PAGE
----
TA: Namibia has renewable energy resources: we’ve got plenty of sun and wind, hence our drive to become a green-hydrogen producing country. Green hydrogen is still an energy of the future. The market and technologies are still developing, but it’s reached a level where it can be commercialized. We’ve already secured investment in green hydrogen and are working with those investors to produce the gas. The plan is moving so rapidly that, by 2027, we will have started producing hydrogen for the market.
We have to follow the market as it develops, so that we know who the off-takers will be. Right now, we have international collaborations with countries like Germany, the Netherlands and Belgium, where we have signed memorandums of understanding for those countries’ heavy industries to be off-takers for our green hydrogen — which is good, because when you have the market, it’s much easier for you to produce.
You mentioned standards, which is also vital because green hydrogen will become an internationally traded commodity and there are many countries that will be producing it. So we need to have international standards to say it can only be certified as green hydrogen if it meets certain requirements. Those are very important issues to be developed. The idea is to make sure that those standards are discussed and agreed by not only the producing and consuming countries, but globally.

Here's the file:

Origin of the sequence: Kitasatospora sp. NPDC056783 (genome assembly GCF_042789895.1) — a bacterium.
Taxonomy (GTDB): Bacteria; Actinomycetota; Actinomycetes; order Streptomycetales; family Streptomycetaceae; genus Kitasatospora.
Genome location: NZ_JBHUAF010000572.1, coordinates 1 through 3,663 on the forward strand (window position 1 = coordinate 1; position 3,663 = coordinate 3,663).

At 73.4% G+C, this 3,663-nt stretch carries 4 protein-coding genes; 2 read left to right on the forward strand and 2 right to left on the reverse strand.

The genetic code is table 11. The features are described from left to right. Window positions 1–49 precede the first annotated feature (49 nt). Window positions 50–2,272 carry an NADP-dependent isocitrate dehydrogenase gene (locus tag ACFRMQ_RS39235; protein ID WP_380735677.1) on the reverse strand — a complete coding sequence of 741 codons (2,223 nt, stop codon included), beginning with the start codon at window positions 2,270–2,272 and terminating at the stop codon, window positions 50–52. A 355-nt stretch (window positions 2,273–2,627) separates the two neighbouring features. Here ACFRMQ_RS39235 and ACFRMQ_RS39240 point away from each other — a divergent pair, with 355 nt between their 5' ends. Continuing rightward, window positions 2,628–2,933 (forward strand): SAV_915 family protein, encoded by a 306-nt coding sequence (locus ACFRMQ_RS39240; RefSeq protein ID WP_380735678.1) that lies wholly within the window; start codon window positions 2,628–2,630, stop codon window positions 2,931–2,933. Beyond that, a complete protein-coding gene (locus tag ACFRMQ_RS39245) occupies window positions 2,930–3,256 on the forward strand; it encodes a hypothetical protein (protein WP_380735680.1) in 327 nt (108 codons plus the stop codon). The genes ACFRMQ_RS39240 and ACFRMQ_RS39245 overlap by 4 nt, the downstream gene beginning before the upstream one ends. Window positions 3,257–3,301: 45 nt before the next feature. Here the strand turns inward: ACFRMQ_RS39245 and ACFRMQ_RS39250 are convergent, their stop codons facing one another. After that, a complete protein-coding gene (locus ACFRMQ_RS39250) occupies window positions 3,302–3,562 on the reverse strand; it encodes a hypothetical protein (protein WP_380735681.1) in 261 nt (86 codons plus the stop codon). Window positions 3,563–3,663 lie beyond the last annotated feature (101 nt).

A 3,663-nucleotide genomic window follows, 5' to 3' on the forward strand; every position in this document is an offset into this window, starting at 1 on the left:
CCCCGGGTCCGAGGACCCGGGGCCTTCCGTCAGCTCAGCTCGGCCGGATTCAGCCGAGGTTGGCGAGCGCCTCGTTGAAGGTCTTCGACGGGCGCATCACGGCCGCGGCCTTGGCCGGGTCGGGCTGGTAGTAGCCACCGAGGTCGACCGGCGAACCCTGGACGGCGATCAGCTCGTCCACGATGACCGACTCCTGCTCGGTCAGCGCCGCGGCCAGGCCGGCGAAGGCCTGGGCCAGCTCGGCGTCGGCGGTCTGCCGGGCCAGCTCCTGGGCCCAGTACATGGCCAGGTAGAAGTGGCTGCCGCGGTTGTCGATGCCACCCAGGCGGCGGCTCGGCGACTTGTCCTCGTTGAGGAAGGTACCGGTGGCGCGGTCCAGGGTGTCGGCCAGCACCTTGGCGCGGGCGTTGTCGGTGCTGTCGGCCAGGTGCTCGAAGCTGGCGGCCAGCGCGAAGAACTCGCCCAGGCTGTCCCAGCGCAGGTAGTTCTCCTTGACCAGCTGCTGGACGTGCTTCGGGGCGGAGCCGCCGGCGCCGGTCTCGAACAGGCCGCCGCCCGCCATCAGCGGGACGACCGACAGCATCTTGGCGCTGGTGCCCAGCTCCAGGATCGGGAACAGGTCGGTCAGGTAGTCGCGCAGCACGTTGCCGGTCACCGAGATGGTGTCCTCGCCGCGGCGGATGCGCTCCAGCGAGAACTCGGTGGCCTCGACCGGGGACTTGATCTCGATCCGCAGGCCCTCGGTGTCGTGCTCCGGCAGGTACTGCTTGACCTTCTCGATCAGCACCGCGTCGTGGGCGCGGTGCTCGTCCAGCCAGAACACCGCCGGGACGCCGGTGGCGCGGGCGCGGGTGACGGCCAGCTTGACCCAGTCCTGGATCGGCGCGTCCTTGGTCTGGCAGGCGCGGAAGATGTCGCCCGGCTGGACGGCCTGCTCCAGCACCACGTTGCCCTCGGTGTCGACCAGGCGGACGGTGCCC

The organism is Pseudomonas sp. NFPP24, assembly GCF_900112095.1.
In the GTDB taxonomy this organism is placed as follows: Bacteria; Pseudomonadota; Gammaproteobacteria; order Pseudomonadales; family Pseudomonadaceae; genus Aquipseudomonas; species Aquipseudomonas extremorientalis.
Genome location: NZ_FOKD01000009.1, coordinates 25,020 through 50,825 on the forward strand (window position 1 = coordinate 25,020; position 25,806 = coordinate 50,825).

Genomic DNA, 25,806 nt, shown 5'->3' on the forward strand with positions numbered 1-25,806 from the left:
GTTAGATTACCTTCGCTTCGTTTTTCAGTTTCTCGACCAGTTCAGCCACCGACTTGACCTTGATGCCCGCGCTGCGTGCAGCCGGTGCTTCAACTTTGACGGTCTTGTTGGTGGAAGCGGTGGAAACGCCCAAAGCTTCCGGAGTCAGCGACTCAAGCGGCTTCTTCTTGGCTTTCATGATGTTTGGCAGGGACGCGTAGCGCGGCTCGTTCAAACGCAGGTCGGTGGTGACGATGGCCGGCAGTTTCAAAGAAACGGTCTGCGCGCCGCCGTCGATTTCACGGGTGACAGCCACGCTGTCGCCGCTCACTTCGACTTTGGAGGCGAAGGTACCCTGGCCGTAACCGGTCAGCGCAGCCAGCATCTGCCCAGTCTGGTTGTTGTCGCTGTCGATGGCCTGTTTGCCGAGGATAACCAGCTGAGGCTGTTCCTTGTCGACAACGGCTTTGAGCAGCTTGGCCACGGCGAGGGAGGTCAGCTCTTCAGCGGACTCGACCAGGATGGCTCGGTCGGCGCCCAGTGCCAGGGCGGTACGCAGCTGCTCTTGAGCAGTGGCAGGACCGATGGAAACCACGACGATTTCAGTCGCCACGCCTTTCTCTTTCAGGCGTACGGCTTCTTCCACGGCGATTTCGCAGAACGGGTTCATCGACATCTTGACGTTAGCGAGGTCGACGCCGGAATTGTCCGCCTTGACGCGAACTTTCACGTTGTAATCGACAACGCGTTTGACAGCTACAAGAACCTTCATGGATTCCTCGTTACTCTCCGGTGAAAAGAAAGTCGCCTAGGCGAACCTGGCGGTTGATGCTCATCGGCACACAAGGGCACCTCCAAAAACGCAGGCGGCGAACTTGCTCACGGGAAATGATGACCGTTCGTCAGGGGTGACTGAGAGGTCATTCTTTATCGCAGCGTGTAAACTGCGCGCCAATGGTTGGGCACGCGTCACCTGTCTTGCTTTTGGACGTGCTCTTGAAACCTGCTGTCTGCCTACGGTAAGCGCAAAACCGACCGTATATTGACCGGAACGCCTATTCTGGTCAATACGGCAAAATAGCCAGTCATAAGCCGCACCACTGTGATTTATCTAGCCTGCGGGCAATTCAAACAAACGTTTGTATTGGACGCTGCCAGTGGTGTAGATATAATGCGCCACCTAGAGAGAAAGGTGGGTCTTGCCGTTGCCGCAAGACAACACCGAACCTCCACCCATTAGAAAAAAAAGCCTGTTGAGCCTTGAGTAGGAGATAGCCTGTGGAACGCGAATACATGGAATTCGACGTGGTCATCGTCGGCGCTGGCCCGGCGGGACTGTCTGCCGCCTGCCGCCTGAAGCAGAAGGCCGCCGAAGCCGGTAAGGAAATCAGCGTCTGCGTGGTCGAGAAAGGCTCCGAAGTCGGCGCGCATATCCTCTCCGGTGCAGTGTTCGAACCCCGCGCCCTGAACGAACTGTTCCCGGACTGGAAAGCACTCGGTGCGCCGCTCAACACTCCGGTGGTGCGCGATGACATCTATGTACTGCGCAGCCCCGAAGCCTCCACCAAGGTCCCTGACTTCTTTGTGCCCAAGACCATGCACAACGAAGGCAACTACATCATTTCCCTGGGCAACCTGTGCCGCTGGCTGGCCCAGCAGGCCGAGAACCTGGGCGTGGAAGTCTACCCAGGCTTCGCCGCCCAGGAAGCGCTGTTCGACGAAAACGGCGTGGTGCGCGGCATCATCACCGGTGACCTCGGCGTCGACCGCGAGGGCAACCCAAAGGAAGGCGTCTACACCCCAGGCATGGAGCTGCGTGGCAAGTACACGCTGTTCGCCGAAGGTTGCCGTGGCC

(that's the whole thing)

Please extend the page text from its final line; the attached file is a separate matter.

PR: What would be your final takeaway message for our readers?
TA: Namibia is a well-kept secret in terms of its investment potential, especially among global investors. African countries tend to be known for their bad characteristics — when you’re a country that doesn’t have them, nobody talks about you. Many excellent things are happening in Namibia, especially with regard to the energy transition, in which the country can play a very important role. Namibia is a great investment destination: investors want to go where they can make money but, equally, they’re concerned about stability and Namibia is a peaceful country. We’ve also got the necessary transport and communication infrastructure, in fact our roads are probably the second best on the African continent and when international investors invest in Namibia, they have access to all the amenities they require. People should come and see what Namibia is all about for themselves — they will certainly find some investment opportunities that they won’t regret.